Nursing homework help

Week 4: Club Drug Addiction

This week we are assigned a substance abuse disorder based on our name. This post will concentrate on Club Drug Addiction diagnosis. We will explain the diagnostic criteria for diagnosis. We will touch on evidenced-base psychotherapy and psychopharmacologic treatments. Then we will describe clinical features of the disorder we may find with a patient.

Club Drug Addiction

Club Drug Addiction deals with a specific subset of drugs of abuse that are socially abused and mostly are hallucinogens. “The National Institute on Drug Abuse (NIDA) has identified six substances as club drugs: ketamine, methylenedioxymethamphetamine (MDMA), methamphetamine, gamma-hydroxybutyrate (GHB), flunitrazepam, and lysergic acid diethylamide (LSD).” (“Club Drug Addiction”, 2020) These drugs tend to be very popular at bars and dance clubs. They produce an increased response to light and sound. While they can be fun in the moment, they can also be permanently damaging if abused. Long term use of many of these drugs will create chronic depression, psychosis, anxiety issues, or unexpected “flash backs”.

Diagnostic Criteria

For this disorder the diagnostic criteria are based on the pattern of abuse. There are 4 criteria for a substance abuse addiction. The first criteria “Criterion A criteria can be considered to fit within overall groupings of impaired control, social impairment, risky use, and pharmacological criteria. Impaired control over substance use is the first criteria grouping. “ (“Substance Abuse Disorder”, 2020) The rest of the criteria deal with how often the patient uses the drug, efforts in obtaining the drug, effects from the drug, how the individual tailors their life around the drug, and the desire to use the drug. It also dives into how the drug affects the patient’s social obligations. The continued use of the drug after it has begun to damage the patient physically in some way or harmed their life. It touches on tolerance and on withdrawal syndromes.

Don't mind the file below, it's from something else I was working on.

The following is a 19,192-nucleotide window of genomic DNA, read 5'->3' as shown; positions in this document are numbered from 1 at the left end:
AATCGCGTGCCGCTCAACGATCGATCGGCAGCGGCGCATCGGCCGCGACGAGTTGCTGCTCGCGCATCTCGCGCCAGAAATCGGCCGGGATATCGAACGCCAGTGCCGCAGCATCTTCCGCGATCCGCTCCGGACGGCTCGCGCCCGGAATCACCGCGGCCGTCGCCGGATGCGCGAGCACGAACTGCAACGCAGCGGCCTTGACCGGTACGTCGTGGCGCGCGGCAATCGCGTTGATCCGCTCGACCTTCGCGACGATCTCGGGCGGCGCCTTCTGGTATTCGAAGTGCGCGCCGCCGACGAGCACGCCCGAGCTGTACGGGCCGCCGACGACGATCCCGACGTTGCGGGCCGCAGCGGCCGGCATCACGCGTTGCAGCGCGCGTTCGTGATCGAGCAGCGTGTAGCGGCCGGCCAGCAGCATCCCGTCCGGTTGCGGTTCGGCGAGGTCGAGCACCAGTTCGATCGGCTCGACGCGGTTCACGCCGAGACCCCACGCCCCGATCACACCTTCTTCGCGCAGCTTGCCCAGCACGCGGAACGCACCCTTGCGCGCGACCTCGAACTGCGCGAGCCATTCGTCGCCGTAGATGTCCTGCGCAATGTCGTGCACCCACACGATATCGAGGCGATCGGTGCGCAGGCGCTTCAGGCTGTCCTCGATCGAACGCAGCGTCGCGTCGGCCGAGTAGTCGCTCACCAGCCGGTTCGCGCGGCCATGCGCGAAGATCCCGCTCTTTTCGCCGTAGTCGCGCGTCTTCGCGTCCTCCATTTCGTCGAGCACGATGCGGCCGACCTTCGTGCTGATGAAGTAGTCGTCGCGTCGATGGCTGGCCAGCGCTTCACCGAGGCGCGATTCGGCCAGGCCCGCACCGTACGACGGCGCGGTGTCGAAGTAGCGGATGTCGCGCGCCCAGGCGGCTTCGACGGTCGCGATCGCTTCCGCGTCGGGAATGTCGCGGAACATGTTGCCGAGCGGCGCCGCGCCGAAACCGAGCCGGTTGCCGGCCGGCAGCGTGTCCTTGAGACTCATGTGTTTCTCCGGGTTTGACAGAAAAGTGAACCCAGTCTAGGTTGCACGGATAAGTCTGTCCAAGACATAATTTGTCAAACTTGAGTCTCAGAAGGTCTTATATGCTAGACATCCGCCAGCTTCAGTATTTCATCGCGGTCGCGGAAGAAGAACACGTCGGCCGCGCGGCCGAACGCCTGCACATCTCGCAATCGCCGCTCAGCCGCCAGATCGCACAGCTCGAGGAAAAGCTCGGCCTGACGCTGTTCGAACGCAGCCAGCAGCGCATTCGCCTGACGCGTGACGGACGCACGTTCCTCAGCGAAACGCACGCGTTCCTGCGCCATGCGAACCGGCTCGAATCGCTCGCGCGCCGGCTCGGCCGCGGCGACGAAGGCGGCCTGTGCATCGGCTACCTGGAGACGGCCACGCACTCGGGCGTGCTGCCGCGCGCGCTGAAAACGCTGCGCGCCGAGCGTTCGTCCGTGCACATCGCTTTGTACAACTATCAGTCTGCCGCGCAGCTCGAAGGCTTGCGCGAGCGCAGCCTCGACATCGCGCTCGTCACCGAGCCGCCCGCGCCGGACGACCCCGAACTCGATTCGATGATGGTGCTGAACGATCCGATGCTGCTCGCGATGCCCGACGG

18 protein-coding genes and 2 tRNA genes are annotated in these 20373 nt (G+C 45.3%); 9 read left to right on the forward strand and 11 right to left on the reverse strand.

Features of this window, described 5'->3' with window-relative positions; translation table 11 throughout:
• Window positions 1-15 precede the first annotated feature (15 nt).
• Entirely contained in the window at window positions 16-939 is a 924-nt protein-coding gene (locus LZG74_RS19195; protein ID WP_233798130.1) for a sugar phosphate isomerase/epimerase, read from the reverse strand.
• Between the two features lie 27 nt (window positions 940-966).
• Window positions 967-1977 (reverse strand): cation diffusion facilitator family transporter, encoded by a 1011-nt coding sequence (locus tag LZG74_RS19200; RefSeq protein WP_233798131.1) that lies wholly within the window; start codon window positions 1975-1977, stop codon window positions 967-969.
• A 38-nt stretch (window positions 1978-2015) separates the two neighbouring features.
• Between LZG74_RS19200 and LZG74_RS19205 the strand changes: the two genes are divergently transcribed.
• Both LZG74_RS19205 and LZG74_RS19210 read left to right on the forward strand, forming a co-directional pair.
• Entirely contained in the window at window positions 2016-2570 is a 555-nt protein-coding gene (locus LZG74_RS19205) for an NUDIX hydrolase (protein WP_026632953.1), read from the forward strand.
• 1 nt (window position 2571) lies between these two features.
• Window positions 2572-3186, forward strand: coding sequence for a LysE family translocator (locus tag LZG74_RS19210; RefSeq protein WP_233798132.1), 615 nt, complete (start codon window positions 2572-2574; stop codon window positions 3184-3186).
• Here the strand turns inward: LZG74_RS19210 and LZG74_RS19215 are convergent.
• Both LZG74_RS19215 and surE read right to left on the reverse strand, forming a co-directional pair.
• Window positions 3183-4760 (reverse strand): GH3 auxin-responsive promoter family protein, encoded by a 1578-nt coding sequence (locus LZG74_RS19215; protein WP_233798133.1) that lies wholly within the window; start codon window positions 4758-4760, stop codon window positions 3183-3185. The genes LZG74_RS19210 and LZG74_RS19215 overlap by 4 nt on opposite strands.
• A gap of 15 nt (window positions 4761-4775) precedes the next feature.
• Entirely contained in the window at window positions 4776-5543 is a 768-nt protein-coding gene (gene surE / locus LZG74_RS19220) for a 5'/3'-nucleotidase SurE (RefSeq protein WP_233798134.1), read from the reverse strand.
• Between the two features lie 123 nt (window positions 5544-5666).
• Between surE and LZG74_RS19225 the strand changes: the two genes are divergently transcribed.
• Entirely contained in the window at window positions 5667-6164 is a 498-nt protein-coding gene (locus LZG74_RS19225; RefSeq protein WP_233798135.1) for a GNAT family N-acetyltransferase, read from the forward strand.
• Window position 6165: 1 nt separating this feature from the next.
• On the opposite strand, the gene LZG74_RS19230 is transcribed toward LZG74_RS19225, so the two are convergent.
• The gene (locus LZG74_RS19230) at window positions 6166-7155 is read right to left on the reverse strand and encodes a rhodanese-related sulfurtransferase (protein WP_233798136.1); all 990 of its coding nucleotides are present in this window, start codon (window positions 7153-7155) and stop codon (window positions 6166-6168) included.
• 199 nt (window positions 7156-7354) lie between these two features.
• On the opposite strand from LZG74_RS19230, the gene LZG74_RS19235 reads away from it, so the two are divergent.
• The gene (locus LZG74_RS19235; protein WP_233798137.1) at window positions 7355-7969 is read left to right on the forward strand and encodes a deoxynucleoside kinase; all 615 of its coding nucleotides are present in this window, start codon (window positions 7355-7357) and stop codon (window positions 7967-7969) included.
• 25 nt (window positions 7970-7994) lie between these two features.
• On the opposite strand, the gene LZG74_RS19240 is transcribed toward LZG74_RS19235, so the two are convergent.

Clinical Features

The clinical features of these drugs can vary depending on the drug used. The patient may be experiencing euphoria, a rise in core temperature, vision and hearing issues, tachycardia, bradycardia, lethargy, or confusion. GHB can produce dangerous CNS depression, especially if potentiated by alcohol use as well. They also increase the risk of seizures.


Club drugs can be fun. They can produce vivid light and sound hallucinations, make you feel euphoric, make you feel more social than you might normally feel. But like all drugs, they have a dark side and they can be very dangerous. The use of club drugs can be life threatening and it can also increase your chances of being taken advantage of in your altered state which can have its own detrimental effects on the patient.

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